If you have spent some time in tech as a hobby, or for your work, you have probably heard of Linux. What exactly is Linux, and why do people choose to use it?
What is Linux?
Linux is an operating system (OS), which is the software that makes a computer work. Other OSs include Windows and Mac OS. Unlike these brand name, ready-to-use OSs, Linux is completely customizable and open-source. Because of it’s detailed customizability, Linux is the OS of choice for the most tech-savvy of computer users. Linux comes in a wide variety of distributions, each with different desktop environments.
Linux is customizable at every level; it can be fit to your specifications like a tailored suit. Much like the name brand OSs, Linux comes with default apps, but these vary between distributions. Each Linux distribution is a version of the OS that comes with an appearance and apps by default (e.g: Linux Mint). If you run a Linux distribution on your computer, and want to uninstall an app, you can easily remove it from the system. This is unlike other OSs, which have permanent default apps. Additionally, you can add apps if you need them.
There is a Linux repository of open-source programs that is monitored and added to by the Linux community. These programs can be searched for and added through the terminal present on every Linux distribution. The repository and source code is monitored by the Linux community, much like how Wikipedia is monitored by moderators. It is because of this close-knit community watch that Linux users do not need to use antivirus software to protect their information. All Linux files and programs are monitored for change and viruses.
A great advantage that Linux distributions have over other OSs is that it can be booted on a computer from a live USB. What this means is that you can run Linux on most computers from a USB, including Chromebooks and Mac computers. With a live boot USB or DVD, you can choose to either install Linux as the computer’s OS, or run the OS off of the USB with the computer’s RAM. If the OS is run live, the computer is not affected later on.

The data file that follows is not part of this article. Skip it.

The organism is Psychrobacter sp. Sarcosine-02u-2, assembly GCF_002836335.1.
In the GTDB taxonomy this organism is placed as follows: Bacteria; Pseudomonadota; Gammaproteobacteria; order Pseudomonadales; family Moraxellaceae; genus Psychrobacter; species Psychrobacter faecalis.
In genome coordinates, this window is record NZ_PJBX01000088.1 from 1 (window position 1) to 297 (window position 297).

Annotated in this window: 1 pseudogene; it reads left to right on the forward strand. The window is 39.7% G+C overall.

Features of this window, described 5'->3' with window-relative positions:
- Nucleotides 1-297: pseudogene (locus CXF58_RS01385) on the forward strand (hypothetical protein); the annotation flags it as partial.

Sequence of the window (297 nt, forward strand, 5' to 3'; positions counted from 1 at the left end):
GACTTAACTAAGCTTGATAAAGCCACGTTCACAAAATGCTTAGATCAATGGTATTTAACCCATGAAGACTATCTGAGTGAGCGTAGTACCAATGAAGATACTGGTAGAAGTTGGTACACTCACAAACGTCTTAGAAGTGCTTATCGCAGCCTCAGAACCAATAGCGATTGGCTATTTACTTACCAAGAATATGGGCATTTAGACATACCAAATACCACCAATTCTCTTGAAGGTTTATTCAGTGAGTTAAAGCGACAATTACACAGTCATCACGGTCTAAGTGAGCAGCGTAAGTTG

The terminal is the most important utility that makes Linux a superior OS. It is a window that allows you to perform tasks on the computer with commands, as opposed to a user interface. There are commands for every function imaginable on a computer. For example, you can use the terminal to search through a given folder and delete images under a specified file size, this function requiring about five lines of code. Additionally, the terminal can be used to automate programs. Ultimately, the terminal is used to command all utility of the OS. Tasks range from running small ten-line loops to downloading programs from the repository to changing the appearance of the OS. It is because of the terminal that the user has more access to the OS.
Linux has near limitless potential use, dependent on the experience and knowledge of the user. You don’t need to be a software expert to enjoy some of the practical utility of Linux, although being well-versed in some functions certainly helps in getting more out of your computer. An example of an entry-level command is shutting off power to a specified USB port. Why would anyone need to do this? For any reason, or none at all. The point of highlighting this command is that it is an excellent example of the extreme level of control that Linux users can have over their computers with one line of code. The scope and depth of user control is practically endless.